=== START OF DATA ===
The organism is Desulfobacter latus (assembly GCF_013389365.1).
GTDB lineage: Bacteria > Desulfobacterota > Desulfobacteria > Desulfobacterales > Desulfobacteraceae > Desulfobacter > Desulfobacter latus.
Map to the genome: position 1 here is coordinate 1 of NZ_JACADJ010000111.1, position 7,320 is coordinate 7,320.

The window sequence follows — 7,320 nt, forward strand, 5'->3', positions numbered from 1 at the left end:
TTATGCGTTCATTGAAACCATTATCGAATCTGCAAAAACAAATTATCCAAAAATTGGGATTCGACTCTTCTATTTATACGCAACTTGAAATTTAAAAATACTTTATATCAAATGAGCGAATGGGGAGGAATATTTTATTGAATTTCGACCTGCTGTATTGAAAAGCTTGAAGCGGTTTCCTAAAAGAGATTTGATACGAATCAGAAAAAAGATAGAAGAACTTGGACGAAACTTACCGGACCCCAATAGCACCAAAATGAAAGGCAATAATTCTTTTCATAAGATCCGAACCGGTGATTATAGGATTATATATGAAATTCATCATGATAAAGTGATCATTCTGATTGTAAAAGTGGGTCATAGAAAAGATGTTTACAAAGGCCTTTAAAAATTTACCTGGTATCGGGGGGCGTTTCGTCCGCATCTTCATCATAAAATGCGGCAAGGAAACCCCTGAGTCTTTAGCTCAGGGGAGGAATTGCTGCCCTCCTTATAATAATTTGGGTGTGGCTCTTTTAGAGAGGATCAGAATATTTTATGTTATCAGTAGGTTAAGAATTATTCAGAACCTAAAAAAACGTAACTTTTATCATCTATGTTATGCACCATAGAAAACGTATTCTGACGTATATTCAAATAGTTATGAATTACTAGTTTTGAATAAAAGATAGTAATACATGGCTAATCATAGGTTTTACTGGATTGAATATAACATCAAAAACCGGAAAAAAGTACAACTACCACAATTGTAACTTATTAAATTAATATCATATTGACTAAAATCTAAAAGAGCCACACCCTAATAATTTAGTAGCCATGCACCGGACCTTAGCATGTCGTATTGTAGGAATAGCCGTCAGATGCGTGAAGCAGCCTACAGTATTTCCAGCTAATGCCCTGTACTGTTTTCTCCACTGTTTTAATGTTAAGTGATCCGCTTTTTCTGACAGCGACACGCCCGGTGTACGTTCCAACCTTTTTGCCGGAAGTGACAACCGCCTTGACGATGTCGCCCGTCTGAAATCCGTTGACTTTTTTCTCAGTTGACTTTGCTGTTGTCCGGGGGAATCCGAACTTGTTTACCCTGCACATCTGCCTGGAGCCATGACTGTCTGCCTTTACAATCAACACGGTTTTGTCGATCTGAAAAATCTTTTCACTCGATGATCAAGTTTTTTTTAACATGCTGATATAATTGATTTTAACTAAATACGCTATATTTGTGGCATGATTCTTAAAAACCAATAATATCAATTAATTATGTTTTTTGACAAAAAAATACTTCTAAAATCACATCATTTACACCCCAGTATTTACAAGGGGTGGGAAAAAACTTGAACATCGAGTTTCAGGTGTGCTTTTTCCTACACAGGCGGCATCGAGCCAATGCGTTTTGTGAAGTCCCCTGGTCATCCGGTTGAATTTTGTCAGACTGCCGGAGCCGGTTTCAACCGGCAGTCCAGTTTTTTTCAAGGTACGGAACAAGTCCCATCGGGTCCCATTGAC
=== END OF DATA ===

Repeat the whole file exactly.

The organism is Desulfobacter latus (assembly GCF_013389365.1).
GTDB lineage: Bacteria > Desulfobacterota > Desulfobacteria > Desulfobacterales > Desulfobacteraceae > Desulfobacter > Desulfobacter latus.
Map to the genome: position 1 here is coordinate 1 of NZ_JACADJ010000111.1, position 7,320 is coordinate 7,320.

The window sequence follows — 7,320 nt, forward strand, 5'->3', positions numbered from 1 at the left end:
TTATGCGTTCATTGAAACCATTATCGAATCTGCAAAAACAAATTATCCAAAAATTGGGATTCGACTCTTCTATTTATACGCAACTTGAAATTTAAAAATACTTTATATCAAATGAGCGAATGGGGAGGAATATTTTATTGAATTTCGACCTGCTGTATTGAAAAGCTTGAAGCGGTTTCCTAAAAGAGATTTGATACGAATCAGAAAAAAGATAGAAGAACTTGGACGAAACTTACCGGACCCCAATAGCACCAAAATGAAAGGCAATAATTCTTTTCATAAGATCCGAACCGGTGATTATAGGATTATATATGAAATTCATCATGATAAAGTGATCATTCTGATTGTAAAAGTGGGTCATAGAAAAGATGTTTACAAAGGCCTTTAAAAATTTACCTGGTATCGGGGGGCGTTTCGTCCGCATCTTCATCATAAAATGCGGCAAGGAAACCCCTGAGTCTTTAGCTCAGGGGAGGAATTGCTGCCCTCCTTATAATAATTTGGGTGTGGCTCTTTTAGAGAGGATCAGAATATTTTATGTTATCAGTAGGTTAAGAATTATTCAGAACCTAAAAAAACGTAACTTTTATCATCTATGTTATGCACCATAGAAAACGTATTCTGACGTATATTCAAATAGTTATGAATTACTAGTTTTGAATAAAAGATAGTAATACATGGCTAATCATAGGTTTTACTGGATTGAATATAACATCAAAAACCGGAAAAAAGTACAACTACCACAATTGTAACTTATTAAATTAATATCATATTGACTAAAATCTAAAAGAGCCACACCCTAATAATTTAGTAGCCATGCACCGGACCTTAGCATGTCGTATTGTAGGAATAGCCGTCAGATGCGTGAAGCAGCCTACAGTATTTCCAGCTAATGCCCTGTACTGTTTTCTCCACTGTTTTAATGTTAAGTGATCCGCTTTTTCTGACAGCGACACGCCCGGTGTACGTTCCAACCTTTTTGCCGGAAGTGACAACCGCCTTGACGATGTCGCCCGTCTGAAATCCGTTGACTTTTTTCTCAGTTGACTTTGCTGTTGTCCGGGGGAATCCGAACTTGTTTACCCTGCACATCTGCCTGGAGCCATGACTGTCTGCCTTTACAATCAACACGGTTTTGTCGATCTGAAAAATCTTTTCACTCGATGATCAAGTTTTTTTTAACATGCTGATATAATTGATTTTAACTAAATACGCTATATTTGTGGCATGATTCTTAAAAACCAATAATATCAATTAATTATGTTTTTTGACAAAAAAATACTTCTAAAATCACATCATTTACACCCCAGTATTTACAAGGGGTGGGAAAAAACTTGAACATCGAGTTTCAGGTGTGCTTTTTCCTACACAGGCGGCATCGAGCCAATGCGTTTTGTGAAGTCCCCTGGTCATCCGGTTGAATTTTGTCAGACTGCCGGAGCCGGTTTCAACCGGCAGTCCAGTTTTTTTCAAGGTACGGAACAAGTCCCATCGGGTCCCATTGAC